Leveraging Grammar and Reinforcement Learning for Neural Program Synthesis

05/11/2018 ∙ by Rudy Bunel, et al. ∙ 0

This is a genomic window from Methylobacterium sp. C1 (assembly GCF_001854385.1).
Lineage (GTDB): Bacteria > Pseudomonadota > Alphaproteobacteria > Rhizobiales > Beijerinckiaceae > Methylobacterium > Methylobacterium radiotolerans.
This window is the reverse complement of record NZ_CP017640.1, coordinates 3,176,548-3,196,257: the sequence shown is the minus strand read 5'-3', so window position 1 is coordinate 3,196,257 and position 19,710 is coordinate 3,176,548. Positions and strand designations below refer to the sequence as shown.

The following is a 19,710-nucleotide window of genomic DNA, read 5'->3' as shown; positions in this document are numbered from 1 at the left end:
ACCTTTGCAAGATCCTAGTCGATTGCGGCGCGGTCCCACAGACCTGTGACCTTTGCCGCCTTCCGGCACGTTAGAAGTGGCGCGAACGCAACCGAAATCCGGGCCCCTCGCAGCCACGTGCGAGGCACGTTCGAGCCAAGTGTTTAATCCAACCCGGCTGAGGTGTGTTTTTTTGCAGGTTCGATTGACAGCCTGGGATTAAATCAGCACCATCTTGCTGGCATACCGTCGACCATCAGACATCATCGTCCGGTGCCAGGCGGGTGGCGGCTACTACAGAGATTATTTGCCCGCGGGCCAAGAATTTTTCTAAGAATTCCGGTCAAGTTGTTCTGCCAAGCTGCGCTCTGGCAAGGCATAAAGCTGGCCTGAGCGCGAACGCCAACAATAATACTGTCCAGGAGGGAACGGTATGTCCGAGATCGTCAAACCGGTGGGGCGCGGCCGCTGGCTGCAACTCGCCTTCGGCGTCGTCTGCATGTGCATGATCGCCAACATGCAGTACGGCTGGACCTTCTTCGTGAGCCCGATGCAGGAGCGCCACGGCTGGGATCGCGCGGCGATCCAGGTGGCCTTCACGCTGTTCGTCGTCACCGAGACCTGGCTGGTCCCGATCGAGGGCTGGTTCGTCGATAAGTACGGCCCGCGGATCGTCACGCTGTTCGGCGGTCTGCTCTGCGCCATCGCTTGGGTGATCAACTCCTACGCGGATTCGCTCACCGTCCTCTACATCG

Program synthesis is the task of automatically generating a program consistent with a specification. Recent years have seen proposal of a number of neural approaches for program synthesis, many of which adopt a sequence generation paradigm similar to neural machine translation, in which sequence-to-sequence models are trained to maximize the likelihood of known reference programs. While achieving impressive results, this strategy has two key limitations. First, it ignores Program Aliasing: the fact that many different programs may satisfy a given specification (especially with incomplete specifications such as a few input-output examples). By maximizing the likelihood of only a single reference program, it penalizes many semantically correct programs, which can adversely affect the synthesizer performance. Second, this strategy overlooks the fact that programs have a strict syntax that can be efficiently checked. To address the first limitation, we perform reinforcement learning on top of a supervised model with an objective that explicitly maximizes the likelihood of generating semantically correct programs. For addressing the second limitation, we introduce a training procedure that directly maximizes the probability of generating syntactically correct programs that fulfill the specification. We show that our contributions lead to improved accuracy of the models, especially in cases where the training data is limited.

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